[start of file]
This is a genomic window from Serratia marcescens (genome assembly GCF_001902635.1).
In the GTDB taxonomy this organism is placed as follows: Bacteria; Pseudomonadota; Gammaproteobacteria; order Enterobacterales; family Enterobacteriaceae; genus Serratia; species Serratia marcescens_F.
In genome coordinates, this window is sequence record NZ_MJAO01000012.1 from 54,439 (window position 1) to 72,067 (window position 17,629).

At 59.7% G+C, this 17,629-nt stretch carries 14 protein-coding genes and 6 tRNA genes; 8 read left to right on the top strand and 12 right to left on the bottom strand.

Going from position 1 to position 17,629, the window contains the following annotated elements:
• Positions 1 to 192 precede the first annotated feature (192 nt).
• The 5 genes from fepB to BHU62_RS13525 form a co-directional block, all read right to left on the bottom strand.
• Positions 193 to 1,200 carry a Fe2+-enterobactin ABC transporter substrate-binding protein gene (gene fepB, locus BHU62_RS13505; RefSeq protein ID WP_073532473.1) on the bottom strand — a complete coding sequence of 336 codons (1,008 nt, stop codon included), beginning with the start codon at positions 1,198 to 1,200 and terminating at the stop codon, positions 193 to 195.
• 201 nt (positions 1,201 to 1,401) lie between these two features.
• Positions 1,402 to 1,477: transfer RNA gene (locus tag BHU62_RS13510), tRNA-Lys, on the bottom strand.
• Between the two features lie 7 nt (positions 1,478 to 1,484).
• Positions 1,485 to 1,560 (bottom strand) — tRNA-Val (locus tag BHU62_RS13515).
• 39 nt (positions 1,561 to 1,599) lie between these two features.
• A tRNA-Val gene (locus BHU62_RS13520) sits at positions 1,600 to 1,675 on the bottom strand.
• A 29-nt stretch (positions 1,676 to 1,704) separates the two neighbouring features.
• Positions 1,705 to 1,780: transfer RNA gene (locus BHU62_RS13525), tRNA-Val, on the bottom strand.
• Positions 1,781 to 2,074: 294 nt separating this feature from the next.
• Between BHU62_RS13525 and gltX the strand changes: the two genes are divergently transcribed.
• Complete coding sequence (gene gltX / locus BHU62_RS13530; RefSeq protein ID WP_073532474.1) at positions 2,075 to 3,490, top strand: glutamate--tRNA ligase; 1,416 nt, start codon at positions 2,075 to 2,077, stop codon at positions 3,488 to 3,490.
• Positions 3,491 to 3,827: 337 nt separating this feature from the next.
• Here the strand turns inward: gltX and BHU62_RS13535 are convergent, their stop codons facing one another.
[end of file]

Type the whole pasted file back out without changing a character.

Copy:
This is a genomic window from Serratia marcescens (genome assembly GCF_001902635.1).
In the GTDB taxonomy this organism is placed as follows: Bacteria; Pseudomonadota; Gammaproteobacteria; order Enterobacterales; family Enterobacteriaceae; genus Serratia; species Serratia marcescens_F.
In genome coordinates, this window is sequence record NZ_MJAO01000012.1 from 54,439 (window position 1) to 72,067 (window position 17,629).

At 59.7% G+C, this 17,629-nt stretch carries 14 protein-coding genes and 6 tRNA genes; 8 read left to right on the top strand and 12 right to left on the bottom strand.

Going from position 1 to position 17,629, the window contains the following annotated elements:
• Positions 1 to 192 precede the first annotated feature (192 nt).
• The 5 genes from fepB to BHU62_RS13525 form a co-directional block, all read right to left on the bottom strand.
• Positions 193 to 1,200 carry a Fe2+-enterobactin ABC transporter substrate-binding protein gene (gene fepB, locus BHU62_RS13505; RefSeq protein ID WP_073532473.1) on the bottom strand — a complete coding sequence of 336 codons (1,008 nt, stop codon included), beginning with the start codon at positions 1,198 to 1,200 and terminating at the stop codon, positions 193 to 195.
• 201 nt (positions 1,201 to 1,401) lie between these two features.
• Positions 1,402 to 1,477: transfer RNA gene (locus tag BHU62_RS13510), tRNA-Lys, on the bottom strand.
• Between the two features lie 7 nt (positions 1,478 to 1,484).
• Positions 1,485 to 1,560 (bottom strand) — tRNA-Val (locus tag BHU62_RS13515).
• 39 nt (positions 1,561 to 1,599) lie between these two features.
• A tRNA-Val gene (locus BHU62_RS13520) sits at positions 1,600 to 1,675 on the bottom strand.
• A 29-nt stretch (positions 1,676 to 1,704) separates the two neighbouring features.
• Positions 1,705 to 1,780: transfer RNA gene (locus BHU62_RS13525), tRNA-Val, on the bottom strand.
• Positions 1,781 to 2,074: 294 nt separating this feature from the next.
• Between BHU62_RS13525 and gltX the strand changes: the two genes are divergently transcribed.
• Complete coding sequence (gene gltX / locus BHU62_RS13530; RefSeq protein ID WP_073532474.1) at positions 2,075 to 3,490, top strand: glutamate--tRNA ligase; 1,416 nt, start codon at positions 2,075 to 2,077, stop codon at positions 3,488 to 3,490.
• Positions 3,491 to 3,827: 337 nt separating this feature from the next.
• Here the strand turns inward: gltX and BHU62_RS13535 are convergent, their stop codons facing one another.